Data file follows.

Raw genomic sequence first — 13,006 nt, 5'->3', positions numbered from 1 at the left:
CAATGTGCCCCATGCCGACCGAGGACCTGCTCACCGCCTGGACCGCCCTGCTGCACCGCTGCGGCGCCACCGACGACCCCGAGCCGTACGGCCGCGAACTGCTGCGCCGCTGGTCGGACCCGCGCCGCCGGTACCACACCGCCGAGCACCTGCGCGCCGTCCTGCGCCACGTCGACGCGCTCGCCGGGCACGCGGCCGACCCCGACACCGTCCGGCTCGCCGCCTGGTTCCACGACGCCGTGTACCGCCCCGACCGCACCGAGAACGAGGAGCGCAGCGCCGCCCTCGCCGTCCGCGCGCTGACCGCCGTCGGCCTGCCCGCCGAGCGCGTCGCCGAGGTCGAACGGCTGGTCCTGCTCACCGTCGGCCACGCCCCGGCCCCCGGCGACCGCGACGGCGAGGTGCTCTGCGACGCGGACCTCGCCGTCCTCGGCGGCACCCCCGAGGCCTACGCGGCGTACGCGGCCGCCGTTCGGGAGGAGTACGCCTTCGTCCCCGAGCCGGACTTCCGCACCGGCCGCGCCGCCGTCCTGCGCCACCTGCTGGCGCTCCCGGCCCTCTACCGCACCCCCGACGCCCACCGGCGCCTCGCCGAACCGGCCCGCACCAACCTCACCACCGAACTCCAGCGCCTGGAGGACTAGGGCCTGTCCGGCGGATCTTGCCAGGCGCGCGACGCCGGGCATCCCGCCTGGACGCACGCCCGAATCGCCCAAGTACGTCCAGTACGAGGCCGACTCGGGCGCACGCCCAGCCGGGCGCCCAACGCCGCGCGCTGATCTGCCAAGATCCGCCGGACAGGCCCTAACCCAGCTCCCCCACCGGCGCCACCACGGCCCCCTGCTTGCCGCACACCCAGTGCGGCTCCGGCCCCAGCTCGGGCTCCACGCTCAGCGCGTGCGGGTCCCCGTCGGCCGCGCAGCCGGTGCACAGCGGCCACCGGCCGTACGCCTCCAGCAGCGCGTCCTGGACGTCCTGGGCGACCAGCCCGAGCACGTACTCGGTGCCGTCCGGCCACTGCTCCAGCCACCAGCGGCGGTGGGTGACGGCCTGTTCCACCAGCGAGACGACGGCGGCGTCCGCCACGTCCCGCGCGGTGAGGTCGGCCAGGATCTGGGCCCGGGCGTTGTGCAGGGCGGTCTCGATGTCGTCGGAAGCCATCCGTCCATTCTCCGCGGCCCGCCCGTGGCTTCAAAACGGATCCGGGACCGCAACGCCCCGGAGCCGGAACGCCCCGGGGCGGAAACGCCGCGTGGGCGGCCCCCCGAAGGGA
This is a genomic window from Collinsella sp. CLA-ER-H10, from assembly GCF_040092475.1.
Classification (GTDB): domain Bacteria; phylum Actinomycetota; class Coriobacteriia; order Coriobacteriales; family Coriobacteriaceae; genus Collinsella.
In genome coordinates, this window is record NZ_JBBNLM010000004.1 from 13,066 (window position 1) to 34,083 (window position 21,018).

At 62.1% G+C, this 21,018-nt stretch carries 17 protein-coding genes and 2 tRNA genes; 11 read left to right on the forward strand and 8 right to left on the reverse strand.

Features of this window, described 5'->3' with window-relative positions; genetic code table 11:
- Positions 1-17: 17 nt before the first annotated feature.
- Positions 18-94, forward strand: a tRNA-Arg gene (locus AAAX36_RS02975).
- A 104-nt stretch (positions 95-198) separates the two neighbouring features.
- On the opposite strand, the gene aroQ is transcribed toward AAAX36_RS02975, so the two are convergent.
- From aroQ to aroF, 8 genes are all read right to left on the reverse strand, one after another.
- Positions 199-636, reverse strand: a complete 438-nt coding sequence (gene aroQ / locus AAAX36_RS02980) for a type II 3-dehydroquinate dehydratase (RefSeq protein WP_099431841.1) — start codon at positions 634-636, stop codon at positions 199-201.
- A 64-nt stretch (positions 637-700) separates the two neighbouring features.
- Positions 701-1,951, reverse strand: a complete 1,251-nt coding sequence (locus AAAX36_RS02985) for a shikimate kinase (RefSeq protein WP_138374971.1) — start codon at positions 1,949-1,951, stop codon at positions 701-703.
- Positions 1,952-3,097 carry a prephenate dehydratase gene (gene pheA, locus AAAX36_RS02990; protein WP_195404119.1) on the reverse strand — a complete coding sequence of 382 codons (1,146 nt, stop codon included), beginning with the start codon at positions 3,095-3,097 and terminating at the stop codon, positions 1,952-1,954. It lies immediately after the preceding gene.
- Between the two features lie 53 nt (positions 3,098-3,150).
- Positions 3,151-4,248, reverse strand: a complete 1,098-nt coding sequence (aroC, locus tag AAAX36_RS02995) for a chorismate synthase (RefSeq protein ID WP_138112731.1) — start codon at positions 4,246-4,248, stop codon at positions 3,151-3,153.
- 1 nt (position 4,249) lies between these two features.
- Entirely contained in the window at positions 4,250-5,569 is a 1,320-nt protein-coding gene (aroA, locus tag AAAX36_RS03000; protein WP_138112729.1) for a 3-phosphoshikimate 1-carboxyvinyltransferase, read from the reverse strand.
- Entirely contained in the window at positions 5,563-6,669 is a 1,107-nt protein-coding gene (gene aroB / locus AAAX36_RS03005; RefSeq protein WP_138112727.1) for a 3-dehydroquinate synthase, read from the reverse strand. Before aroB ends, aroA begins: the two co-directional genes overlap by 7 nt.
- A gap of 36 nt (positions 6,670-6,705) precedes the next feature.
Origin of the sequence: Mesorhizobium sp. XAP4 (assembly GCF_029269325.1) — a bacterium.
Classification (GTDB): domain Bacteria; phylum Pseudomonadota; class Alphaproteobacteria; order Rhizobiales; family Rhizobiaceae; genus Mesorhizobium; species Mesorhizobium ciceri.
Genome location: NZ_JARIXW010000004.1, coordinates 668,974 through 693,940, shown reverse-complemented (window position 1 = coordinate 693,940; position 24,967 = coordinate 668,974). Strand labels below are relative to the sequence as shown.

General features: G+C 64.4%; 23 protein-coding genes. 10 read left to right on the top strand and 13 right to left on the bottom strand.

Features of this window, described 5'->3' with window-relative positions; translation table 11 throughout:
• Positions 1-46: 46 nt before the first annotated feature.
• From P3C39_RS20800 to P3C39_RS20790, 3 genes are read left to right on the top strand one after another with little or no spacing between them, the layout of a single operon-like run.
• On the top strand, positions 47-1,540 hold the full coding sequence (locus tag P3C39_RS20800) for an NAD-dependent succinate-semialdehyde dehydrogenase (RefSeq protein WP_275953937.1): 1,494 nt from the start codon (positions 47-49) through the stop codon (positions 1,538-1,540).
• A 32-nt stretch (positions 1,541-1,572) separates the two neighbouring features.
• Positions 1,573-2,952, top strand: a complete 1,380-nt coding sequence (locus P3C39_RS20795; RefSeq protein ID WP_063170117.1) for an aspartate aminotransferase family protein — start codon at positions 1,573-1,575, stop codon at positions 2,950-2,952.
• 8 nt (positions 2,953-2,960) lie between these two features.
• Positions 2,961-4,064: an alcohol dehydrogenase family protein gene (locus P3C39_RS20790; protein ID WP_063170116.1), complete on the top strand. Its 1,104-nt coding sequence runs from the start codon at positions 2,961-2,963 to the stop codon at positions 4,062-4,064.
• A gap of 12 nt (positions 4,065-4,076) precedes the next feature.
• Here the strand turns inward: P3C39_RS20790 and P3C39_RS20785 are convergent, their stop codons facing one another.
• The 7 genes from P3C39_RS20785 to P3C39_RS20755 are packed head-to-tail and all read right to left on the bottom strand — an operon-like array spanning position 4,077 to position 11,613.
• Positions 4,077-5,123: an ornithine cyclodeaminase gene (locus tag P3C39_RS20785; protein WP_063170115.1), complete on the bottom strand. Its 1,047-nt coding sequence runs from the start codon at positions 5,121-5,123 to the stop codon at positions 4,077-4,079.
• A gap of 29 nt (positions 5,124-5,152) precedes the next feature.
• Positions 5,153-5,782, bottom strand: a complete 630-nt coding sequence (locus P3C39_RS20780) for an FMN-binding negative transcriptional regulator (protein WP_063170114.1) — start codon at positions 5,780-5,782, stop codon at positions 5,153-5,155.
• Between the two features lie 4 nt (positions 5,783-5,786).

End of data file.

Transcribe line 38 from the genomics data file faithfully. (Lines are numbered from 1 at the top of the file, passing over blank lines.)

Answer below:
• Positions 4,077-5,123: an ornithine cyclodeaminase gene (locus tag P3C39_RS20785; protein WP_063170115.1), complete on the bottom strand. Its 1,047-nt coding sequence runs from the start codon at positions 5,121-5,123 to the stop codon at positions 4,077-4,079.